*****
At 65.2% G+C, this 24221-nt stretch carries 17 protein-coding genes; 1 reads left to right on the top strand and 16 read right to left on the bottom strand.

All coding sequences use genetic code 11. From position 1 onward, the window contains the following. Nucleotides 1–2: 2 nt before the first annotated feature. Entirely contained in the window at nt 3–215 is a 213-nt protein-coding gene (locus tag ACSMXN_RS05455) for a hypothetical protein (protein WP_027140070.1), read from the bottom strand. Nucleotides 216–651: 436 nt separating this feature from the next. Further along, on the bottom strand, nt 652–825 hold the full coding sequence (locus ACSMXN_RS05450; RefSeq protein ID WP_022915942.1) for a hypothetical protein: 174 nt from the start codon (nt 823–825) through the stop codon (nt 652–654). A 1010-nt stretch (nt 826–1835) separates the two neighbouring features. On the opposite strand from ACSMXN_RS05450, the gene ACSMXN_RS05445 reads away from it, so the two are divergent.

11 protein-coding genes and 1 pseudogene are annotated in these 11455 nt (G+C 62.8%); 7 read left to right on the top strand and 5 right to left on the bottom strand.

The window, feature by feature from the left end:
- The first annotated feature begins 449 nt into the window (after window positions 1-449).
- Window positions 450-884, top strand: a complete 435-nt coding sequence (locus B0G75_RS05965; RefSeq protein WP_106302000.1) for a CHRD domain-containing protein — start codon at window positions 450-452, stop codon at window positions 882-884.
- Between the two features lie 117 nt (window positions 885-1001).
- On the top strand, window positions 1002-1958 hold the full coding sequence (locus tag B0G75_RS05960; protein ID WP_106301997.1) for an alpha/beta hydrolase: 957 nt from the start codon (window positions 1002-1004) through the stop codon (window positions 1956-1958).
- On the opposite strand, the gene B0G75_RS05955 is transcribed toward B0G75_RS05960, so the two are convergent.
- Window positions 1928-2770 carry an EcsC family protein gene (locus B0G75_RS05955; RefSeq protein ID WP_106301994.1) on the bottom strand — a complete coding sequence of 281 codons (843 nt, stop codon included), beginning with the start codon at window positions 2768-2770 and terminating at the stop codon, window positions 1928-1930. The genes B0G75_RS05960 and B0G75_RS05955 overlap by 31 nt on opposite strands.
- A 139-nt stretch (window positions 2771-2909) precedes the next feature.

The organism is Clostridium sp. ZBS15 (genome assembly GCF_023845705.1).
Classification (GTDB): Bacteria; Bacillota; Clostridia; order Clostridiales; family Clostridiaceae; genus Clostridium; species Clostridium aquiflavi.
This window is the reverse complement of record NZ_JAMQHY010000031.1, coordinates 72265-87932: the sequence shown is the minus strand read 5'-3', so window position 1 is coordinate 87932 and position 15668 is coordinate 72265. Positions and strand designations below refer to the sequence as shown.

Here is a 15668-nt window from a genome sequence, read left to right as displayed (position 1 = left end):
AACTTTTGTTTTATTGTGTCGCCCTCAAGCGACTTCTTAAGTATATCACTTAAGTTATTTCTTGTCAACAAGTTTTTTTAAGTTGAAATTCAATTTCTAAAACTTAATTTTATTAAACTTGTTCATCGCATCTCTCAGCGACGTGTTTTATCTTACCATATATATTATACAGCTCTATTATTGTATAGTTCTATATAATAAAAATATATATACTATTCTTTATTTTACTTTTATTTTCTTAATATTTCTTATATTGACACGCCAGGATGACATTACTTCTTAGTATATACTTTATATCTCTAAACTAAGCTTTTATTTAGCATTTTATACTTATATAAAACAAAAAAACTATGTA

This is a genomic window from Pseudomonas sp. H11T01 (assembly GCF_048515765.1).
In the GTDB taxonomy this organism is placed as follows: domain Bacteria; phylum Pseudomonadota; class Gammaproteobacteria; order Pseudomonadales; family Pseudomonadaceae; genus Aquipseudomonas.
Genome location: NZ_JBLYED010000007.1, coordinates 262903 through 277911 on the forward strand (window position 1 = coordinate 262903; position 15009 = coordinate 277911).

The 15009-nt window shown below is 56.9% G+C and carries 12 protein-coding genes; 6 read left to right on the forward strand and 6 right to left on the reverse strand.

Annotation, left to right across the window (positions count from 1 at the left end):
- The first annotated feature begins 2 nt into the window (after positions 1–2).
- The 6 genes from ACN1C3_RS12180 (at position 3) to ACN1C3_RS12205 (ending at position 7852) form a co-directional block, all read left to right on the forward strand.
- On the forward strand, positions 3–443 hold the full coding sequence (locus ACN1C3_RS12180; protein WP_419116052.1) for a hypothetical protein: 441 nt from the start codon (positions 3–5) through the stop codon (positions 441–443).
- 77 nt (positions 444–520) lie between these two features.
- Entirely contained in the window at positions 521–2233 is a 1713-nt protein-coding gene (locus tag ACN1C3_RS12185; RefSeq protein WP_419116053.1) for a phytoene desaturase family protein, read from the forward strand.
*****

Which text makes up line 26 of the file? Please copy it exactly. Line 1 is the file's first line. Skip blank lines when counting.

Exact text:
- Entirely contained in the window at positions 521–2233 is a 1713-nt protein-coding gene (locus tag ACN1C3_RS12185; RefSeq protein WP_419116053.1) for a phytoene desaturase family protein, read from the forward strand.